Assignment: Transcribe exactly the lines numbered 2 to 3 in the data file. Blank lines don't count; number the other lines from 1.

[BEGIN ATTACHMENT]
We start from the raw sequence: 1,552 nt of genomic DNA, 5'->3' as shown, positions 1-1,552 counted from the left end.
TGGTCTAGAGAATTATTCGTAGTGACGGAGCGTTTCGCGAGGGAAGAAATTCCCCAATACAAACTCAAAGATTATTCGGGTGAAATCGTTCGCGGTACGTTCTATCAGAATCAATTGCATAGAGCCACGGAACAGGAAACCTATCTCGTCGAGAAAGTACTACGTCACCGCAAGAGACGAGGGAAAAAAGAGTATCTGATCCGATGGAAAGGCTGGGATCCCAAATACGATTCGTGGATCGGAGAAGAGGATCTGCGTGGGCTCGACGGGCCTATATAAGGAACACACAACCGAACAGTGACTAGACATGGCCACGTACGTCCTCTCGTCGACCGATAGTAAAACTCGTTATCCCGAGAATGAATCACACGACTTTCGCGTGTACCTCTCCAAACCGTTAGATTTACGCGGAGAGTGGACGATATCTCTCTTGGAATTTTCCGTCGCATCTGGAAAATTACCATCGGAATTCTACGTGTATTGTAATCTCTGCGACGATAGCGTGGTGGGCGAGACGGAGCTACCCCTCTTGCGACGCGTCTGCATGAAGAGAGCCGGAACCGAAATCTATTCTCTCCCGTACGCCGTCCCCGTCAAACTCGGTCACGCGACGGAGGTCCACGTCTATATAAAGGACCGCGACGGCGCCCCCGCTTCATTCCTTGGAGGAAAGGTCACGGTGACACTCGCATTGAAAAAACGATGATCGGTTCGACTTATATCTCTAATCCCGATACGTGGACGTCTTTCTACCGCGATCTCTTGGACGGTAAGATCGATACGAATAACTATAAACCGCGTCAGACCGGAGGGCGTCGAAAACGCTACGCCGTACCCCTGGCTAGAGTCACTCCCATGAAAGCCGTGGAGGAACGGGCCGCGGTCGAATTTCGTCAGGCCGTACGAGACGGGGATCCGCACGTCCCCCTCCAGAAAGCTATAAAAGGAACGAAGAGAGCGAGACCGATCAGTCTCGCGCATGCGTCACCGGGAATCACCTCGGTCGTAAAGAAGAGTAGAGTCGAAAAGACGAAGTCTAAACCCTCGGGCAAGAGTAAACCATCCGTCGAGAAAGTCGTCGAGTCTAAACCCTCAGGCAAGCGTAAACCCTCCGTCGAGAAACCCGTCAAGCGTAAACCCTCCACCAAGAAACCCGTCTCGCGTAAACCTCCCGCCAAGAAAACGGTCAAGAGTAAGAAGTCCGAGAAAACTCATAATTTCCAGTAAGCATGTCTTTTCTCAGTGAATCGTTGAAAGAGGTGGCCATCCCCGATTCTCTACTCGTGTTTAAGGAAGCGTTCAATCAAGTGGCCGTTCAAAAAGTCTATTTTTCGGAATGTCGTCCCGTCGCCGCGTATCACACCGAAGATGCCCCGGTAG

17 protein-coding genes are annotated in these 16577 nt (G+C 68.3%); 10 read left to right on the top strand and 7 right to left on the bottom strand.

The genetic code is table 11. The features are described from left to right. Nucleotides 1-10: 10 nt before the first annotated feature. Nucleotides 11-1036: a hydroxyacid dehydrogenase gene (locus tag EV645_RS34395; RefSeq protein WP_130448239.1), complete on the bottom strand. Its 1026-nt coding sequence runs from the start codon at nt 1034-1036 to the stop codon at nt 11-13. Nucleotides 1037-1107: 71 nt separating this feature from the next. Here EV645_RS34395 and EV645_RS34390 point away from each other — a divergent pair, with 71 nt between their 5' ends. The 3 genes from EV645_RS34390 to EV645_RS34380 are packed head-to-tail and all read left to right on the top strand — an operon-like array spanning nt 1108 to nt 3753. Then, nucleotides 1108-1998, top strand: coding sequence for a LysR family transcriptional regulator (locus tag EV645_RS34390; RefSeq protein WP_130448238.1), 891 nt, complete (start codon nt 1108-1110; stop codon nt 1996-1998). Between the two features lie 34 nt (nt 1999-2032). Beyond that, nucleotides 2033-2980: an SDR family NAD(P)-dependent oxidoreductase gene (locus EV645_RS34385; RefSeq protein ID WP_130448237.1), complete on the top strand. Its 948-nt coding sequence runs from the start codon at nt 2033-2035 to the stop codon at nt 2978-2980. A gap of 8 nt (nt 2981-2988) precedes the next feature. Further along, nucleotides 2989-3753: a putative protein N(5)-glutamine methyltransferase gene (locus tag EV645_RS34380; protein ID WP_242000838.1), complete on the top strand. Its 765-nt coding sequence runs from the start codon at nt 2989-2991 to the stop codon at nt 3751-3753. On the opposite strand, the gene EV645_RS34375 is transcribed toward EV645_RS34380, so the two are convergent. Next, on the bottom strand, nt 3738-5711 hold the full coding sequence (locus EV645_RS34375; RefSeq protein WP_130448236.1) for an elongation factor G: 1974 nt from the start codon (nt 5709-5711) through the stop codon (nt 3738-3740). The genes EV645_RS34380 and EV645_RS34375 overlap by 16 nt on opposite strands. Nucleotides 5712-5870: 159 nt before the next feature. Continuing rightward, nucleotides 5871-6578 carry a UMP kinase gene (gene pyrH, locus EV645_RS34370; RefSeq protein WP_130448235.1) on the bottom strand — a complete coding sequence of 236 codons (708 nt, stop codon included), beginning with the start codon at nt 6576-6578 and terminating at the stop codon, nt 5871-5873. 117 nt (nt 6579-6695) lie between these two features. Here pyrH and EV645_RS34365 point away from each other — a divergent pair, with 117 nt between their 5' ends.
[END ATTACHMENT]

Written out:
TGGTCTAGAGAATTATTCGTAGTGACGGAGCGTTTCGCGAGGGAAGAAATTCCCCAATACAAACTCAAAGATTATTCGGGTGAAATCGTTCGCGGTACGTTCTATCAGAATCAATTGCATAGAGCCACGGAACAGGAAACCTATCTCGTCGAGAAAGTACTACGTCACCGCAAGAGACGAGGGAAAAAAGAGTATCTGATCCGATGGAAAGGCTGGGATCCCAAATACGATTCGTGGATCGGAGAAGAGGATCTGCGTGGGCTCGACGGGCCTATATAAGGAACACACAACCGAACAGTGACTAGACATGGCCACGTACGTCCTCTCGTCGACCGATAGTAAAACTCGTTATCCCGAGAATGAATCACACGACTTTCGCGTGTACCTCTCCAAACCGTTAGATTTACGCGGAGAGTGGACGATATCTCTCTTGGAATTTTCCGTCGCATCTGGAAAATTACCATCGGAATTCTACGTGTATTGTAATCTCTGCGACGATAGCGTGGTGGGCGAGACGGAGCTACCCCTCTTGCGACGCGTCTGCATGAAGAGAGCCGGAACCGAAATCTATTCTCTCCCGTACGCCGTCCCCGTCAAACTCGGTCACGCGACGGAGGTCCACGTCTATATAAAGGACCGCGACGGCGCCCCCGCTTCATTCCTTGGAGGAAAGGTCACGGTGACACTCGCATTGAAAAAACGATGATCGGTTCGACTTATATCTCTAATCCCGATACGTGGACGTCTTTCTACCGCGATCTCTTGGACGGTAAGATCGATACGAATAACTATAAACCGCGTCAGACCGGAGGGCGTCGAAAACGCTACGCCGTACCCCTGGCTAGAGTCACTCCCATGAAAGCCGTGGAGGAACGGGCCGCGGTCGAATTTCGTCAGGCCGTACGAGACGGGGATCCGCACGTCCCCCTCCAGAAAGCTATAAAAGGAACGAAGAGAGCGAGACCGATCAGTCTCGCGCATGCGTCACCGGGAATCACCTCGGTCGTAAAGAAGAGTAGAGTCGAAAAGACGAAGTCTAAACCCTCGGGCAAGAGTAAACCATCCGTCGAGAAAGTCGTCGAGTCTAAACCCTCAGGCAAGCGTAAACCCTCCGTCGAGAAACCCGTCAAGCGTAAACCCTCCACCAAGAAACCCGTCTCGCGTAAACCTCCCGCCAAGAAAACGGTCAAGAGTAAGAAGTCCGAGAAAACTCATAATTTCCAGTAAGCATGTCTTTTCTCAGTGAATCGTTGAAAGAGGTGGCCATCCCCGATTCTCTACTCGTGTTTAAGGAAGCGTTCAATCAAGTGGCCGTTCAAAAAGTCTATTTTTCGGAATGTCGTCCCGTCGCCGCGTATCACACCGAAGATGCCCCGGTAG

17 protein-coding genes are annotated in these 16577 nt (G+C 68.3%); 10 read left to right on the top strand and 7 right to left on the bottom strand.